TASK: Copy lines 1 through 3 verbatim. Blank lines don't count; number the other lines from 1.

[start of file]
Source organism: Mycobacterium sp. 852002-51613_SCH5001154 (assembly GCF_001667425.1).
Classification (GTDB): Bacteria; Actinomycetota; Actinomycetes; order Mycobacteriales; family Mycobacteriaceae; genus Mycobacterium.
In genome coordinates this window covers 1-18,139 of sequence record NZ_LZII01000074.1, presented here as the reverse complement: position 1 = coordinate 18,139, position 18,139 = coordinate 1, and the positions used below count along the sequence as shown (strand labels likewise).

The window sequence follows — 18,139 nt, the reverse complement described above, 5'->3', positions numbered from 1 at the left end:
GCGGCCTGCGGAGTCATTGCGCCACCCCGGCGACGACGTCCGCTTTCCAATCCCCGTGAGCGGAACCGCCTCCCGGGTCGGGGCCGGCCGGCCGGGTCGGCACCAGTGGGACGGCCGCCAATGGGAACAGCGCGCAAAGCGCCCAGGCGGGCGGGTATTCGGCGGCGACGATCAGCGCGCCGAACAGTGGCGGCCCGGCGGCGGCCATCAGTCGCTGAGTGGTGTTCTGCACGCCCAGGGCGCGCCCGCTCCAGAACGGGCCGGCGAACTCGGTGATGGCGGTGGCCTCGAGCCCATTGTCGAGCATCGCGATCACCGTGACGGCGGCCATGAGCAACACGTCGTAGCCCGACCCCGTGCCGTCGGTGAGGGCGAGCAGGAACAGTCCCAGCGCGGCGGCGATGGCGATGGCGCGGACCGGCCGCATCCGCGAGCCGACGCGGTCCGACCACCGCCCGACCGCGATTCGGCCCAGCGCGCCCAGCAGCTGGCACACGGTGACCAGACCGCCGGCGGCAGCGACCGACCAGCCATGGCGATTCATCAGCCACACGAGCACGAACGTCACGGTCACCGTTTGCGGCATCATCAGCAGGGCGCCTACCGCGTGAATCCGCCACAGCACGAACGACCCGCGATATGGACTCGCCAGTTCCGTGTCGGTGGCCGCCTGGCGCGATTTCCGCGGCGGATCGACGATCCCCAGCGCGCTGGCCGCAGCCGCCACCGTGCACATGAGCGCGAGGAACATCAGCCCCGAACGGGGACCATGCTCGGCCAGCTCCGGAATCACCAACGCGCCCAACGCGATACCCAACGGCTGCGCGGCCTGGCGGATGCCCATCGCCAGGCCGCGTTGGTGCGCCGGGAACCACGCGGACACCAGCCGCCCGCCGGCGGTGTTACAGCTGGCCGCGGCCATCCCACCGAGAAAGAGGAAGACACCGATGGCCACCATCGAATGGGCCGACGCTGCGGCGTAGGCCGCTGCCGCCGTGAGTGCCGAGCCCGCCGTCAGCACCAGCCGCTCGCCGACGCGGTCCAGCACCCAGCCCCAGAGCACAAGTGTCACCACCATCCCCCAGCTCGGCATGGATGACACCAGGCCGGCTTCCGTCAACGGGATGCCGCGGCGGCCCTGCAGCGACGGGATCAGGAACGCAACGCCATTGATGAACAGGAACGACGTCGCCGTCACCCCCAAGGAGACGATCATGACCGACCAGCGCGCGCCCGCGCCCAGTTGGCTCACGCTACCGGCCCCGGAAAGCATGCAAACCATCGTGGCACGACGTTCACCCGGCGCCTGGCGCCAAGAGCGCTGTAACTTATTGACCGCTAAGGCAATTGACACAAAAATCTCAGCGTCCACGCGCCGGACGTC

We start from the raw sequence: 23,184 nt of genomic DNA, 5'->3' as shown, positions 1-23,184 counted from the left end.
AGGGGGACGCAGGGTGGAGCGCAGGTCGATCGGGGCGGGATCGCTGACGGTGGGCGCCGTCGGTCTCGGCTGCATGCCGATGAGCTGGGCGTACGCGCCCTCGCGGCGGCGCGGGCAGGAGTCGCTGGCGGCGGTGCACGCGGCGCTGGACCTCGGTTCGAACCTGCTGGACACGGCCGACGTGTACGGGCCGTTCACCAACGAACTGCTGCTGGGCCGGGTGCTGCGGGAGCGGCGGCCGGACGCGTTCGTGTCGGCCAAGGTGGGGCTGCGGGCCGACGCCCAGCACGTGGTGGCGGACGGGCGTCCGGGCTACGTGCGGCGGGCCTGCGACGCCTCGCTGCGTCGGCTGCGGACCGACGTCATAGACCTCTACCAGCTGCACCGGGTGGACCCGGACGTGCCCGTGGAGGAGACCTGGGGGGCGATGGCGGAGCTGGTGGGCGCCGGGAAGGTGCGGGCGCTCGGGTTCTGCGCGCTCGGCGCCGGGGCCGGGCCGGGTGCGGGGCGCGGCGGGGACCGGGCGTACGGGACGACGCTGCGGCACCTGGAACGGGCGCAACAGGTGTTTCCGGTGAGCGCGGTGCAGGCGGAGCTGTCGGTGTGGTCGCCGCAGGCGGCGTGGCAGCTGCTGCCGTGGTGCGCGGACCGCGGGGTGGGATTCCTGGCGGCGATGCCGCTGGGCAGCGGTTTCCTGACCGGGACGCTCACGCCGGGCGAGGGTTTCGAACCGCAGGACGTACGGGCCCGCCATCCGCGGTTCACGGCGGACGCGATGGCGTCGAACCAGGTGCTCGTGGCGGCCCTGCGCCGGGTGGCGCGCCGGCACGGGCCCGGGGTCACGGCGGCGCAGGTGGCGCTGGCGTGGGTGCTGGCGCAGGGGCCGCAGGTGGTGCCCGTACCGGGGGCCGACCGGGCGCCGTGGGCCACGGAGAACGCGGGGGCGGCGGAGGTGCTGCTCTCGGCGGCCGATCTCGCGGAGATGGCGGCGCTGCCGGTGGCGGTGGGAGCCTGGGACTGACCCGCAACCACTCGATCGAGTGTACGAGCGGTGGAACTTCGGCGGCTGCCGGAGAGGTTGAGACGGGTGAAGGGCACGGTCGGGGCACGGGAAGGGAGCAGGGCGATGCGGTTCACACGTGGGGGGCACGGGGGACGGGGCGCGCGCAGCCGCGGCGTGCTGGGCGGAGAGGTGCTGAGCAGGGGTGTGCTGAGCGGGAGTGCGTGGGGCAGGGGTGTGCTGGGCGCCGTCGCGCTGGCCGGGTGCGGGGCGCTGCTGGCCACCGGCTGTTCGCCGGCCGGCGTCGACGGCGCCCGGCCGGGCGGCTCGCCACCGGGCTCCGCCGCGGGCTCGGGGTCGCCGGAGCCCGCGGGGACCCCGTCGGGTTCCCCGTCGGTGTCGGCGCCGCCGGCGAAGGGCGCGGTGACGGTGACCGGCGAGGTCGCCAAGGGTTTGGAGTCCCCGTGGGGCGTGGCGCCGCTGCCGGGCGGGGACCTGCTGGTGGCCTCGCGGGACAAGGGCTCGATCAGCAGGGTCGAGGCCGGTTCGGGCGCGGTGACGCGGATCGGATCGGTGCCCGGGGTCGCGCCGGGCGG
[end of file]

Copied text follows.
Source organism: Mycobacterium sp. 852002-51613_SCH5001154 (assembly GCF_001667425.1).
Classification (GTDB): Bacteria; Actinomycetota; Actinomycetes; order Mycobacteriales; family Mycobacteriaceae; genus Mycobacterium.
In genome coordinates this window covers 1-18,139 of sequence record NZ_LZII01000074.1, presented here as the reverse complement: position 1 = coordinate 18,139, position 18,139 = coordinate 1, and the positions used below count along the sequence as shown (strand labels likewise).